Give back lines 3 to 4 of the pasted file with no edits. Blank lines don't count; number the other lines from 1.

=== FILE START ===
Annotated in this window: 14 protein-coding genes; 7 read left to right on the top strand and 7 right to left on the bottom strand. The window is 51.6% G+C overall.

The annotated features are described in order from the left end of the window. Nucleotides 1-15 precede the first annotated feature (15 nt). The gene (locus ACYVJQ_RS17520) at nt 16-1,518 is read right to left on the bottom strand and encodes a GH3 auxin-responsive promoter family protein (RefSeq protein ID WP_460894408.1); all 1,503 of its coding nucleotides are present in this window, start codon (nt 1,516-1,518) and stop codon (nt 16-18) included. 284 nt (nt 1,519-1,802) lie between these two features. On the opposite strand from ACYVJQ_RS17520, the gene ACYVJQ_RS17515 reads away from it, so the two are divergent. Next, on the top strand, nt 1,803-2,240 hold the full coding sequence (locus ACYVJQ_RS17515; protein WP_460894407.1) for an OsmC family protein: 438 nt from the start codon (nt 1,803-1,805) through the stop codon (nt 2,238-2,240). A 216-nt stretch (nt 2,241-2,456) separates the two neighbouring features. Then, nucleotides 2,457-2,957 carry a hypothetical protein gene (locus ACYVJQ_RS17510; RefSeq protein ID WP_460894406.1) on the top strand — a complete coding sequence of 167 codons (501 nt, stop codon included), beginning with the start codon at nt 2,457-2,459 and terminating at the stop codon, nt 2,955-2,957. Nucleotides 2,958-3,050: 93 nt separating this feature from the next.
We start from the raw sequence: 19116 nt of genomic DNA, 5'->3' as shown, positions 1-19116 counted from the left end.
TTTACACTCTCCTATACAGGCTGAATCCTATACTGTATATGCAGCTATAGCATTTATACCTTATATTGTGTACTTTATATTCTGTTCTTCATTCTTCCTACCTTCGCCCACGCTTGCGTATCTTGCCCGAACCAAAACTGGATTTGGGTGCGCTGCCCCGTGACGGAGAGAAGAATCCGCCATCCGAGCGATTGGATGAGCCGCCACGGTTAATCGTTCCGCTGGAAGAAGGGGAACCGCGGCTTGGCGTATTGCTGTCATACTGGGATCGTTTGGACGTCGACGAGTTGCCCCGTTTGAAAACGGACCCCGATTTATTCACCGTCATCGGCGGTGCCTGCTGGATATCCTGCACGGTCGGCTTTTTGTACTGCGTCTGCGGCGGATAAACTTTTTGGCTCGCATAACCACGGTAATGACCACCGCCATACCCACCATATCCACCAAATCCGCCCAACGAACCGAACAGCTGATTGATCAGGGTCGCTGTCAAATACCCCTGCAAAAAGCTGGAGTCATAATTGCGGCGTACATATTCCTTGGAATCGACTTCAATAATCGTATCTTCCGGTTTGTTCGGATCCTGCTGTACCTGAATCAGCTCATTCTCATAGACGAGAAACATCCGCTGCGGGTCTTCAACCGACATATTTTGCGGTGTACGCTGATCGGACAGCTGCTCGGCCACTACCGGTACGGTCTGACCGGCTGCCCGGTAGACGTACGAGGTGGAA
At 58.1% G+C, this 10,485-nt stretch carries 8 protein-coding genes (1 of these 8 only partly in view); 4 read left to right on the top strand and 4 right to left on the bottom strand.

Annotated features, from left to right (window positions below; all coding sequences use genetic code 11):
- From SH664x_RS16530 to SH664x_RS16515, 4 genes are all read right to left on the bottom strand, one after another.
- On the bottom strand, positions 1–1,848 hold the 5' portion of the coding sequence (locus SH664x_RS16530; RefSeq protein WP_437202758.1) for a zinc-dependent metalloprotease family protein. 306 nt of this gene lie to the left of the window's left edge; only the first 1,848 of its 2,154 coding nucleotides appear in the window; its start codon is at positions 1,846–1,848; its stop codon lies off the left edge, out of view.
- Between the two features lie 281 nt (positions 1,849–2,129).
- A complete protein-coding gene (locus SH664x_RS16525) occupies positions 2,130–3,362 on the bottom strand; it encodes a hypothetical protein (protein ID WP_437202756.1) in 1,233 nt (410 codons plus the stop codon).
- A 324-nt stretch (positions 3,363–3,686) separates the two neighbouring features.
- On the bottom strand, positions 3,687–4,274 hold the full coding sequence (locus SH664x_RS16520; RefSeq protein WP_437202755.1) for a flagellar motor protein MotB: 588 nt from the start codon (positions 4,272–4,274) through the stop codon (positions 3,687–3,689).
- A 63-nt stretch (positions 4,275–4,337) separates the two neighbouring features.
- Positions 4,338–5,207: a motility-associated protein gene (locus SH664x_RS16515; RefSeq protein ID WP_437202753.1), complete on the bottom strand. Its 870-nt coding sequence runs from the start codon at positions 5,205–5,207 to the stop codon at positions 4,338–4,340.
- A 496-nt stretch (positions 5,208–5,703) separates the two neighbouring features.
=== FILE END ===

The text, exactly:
We start from the raw sequence: 19116 nt of genomic DNA, 5'->3' as shown, positions 1-19116 counted from the left end.
TTTACACTCTCCTATACAGGCTGAATCCTATACTGTATATGCAGCTATAGCATTTATACCTTATATTGTGTACTTTATATTCTGTTCTTCATTCTTCCTACCTTCGCCCACGCTTGCGTATCTTGCCCGAACCAAAACTGGATTTGGGTGCGCTGCCCCGTGACGGAGAGAAGAATCCGCCATCCGAGCGATTGGATGAGCCGCCACGGTTAATCGTTCCGCTGGAAGAAGGGGAACCGCGGCTTGGCGTATTGCTGTCATACTGGGATCGTTTGGACGTCGACGAGTTGCCCCGTTTGAAAACGGACCCCGATTTATTCACCGTCATCGGCGGTGCCTGCTGGATATCCTGCACGGTCGGCTTTTTGTACTGCGTCTGCGGCGGATAAACTTTTTGGCTCGCATAACCACGGTAATGACCACCGCCATACCCACCATATCCACCAAATCCGCCCAACGAACCGAACAGCTGATTGATCAGGGTCGCTGTCAAATACCCCTGCAAAAAGCTGGAGTCATAATTGCGGCGTACATATTCCTTGGAATCGACTTCAATAATCGTATCTTCCGGTTTGTTCGGATCCTGCTGTACCTGAATCAGCTCATTCTCATAGACGAGAAACATCCGCTGCGGGTCTTCAACCGACATATTTTGCGGTGTACGCTGATCGGACAGCTGCTCGGCCACTACCGGTACGGTCTGACCGGCTGCCCGGTAGACGTACGAGGTGGAA